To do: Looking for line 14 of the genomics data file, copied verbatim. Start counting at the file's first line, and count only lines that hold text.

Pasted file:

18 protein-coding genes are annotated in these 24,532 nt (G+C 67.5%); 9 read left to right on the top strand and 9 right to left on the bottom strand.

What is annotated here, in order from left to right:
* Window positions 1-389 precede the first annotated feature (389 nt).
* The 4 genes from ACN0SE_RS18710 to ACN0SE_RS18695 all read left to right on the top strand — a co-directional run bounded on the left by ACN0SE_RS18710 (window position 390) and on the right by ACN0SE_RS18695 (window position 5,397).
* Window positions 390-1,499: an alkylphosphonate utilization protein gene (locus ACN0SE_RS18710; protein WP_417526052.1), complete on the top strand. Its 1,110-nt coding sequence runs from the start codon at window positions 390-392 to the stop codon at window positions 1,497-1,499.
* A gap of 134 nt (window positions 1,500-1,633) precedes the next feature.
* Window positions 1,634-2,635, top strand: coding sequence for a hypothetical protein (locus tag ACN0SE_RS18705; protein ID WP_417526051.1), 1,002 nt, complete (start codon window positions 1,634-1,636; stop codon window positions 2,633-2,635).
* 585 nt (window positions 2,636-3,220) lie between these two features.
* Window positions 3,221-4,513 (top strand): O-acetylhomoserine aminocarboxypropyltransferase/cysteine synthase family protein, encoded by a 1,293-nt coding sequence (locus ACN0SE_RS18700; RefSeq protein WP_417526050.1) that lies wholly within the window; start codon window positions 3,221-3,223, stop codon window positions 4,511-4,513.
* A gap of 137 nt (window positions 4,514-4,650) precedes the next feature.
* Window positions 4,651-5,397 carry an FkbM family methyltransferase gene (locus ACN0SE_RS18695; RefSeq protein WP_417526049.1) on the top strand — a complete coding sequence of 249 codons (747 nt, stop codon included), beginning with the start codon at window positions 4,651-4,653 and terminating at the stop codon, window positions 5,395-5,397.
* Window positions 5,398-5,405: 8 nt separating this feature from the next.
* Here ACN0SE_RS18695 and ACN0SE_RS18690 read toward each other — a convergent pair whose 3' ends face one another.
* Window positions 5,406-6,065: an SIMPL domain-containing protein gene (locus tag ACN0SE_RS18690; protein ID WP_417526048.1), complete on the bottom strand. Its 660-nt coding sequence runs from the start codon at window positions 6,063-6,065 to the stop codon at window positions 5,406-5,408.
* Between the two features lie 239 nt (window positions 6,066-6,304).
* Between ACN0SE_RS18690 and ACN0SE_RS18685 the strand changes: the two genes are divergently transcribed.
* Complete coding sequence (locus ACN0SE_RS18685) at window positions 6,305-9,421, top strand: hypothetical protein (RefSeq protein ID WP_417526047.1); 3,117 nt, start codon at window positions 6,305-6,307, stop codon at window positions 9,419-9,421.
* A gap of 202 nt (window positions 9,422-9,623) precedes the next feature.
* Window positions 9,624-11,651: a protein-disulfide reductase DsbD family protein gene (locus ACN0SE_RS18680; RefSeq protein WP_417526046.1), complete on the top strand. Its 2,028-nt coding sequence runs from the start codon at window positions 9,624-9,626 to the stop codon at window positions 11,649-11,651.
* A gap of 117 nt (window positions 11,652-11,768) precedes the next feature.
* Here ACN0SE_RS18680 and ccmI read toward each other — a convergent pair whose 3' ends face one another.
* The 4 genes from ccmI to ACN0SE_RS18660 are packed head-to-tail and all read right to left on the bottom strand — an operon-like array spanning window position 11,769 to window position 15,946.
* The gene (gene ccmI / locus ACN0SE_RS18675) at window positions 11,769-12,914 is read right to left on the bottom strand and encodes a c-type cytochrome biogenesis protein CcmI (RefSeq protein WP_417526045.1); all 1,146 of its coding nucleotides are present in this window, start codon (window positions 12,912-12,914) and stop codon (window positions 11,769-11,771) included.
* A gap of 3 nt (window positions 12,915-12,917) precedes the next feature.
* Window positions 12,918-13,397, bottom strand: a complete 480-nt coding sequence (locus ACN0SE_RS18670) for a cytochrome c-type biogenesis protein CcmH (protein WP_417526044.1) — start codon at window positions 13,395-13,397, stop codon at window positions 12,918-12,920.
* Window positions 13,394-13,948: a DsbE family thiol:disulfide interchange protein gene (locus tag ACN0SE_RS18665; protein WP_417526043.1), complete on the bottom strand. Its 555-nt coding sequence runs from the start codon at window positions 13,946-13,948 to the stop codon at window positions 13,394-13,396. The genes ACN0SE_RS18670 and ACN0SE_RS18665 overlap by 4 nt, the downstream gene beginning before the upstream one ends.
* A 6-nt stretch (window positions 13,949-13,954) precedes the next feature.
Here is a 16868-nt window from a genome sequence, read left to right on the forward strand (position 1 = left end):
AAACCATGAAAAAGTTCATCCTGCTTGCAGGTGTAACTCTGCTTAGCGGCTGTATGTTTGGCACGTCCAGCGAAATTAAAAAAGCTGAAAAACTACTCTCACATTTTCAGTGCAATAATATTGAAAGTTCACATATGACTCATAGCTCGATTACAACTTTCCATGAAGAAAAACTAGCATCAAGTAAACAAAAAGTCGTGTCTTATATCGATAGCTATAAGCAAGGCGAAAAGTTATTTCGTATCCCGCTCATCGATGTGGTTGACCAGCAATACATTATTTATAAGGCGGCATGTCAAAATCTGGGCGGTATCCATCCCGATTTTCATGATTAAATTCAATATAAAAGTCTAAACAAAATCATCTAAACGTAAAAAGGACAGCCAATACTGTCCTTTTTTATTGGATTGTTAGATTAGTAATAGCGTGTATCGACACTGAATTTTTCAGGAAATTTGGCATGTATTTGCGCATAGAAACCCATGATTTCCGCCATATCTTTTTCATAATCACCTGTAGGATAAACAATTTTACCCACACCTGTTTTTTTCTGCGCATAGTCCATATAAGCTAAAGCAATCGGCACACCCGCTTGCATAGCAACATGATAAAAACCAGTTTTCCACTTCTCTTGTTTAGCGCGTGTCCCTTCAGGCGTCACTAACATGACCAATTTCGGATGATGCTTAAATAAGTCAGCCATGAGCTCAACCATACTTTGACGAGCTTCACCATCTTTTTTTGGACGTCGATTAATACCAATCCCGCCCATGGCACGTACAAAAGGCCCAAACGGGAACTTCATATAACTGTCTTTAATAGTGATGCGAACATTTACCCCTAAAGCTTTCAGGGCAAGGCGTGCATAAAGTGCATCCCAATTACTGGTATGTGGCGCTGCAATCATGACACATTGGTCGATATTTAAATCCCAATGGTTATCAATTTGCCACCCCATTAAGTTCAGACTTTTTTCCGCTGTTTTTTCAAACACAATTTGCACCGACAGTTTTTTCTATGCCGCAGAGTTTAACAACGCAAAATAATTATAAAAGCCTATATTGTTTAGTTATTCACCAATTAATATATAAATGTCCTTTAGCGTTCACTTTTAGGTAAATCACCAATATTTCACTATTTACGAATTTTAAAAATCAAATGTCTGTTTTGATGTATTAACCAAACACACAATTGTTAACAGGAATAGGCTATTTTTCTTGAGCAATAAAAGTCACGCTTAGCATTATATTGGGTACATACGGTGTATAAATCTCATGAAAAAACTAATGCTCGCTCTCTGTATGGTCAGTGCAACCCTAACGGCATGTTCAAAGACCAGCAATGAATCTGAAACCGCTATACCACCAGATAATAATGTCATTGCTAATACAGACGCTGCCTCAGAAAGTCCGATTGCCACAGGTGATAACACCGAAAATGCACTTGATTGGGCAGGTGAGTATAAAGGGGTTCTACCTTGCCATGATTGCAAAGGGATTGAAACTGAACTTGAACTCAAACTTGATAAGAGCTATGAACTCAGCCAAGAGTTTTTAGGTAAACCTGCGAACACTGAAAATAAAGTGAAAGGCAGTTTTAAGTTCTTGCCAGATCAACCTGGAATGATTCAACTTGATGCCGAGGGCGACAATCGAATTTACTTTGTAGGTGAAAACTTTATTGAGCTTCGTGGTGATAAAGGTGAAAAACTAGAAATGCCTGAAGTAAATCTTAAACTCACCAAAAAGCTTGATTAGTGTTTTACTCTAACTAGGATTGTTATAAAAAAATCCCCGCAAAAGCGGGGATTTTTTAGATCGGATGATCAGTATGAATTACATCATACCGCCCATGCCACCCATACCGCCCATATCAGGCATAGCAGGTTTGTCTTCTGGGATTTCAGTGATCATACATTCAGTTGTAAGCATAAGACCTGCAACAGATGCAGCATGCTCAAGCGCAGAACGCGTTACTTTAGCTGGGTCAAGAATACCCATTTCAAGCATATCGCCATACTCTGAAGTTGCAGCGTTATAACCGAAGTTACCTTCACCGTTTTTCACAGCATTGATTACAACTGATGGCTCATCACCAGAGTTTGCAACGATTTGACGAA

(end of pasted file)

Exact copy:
* Window positions 5,406-6,065: an SIMPL domain-containing protein gene (locus tag ACN0SE_RS18690; protein ID WP_417526048.1), complete on the bottom strand. Its 660-nt coding sequence runs from the start codon at window positions 6,063-6,065 to the stop codon at window positions 5,406-5,408.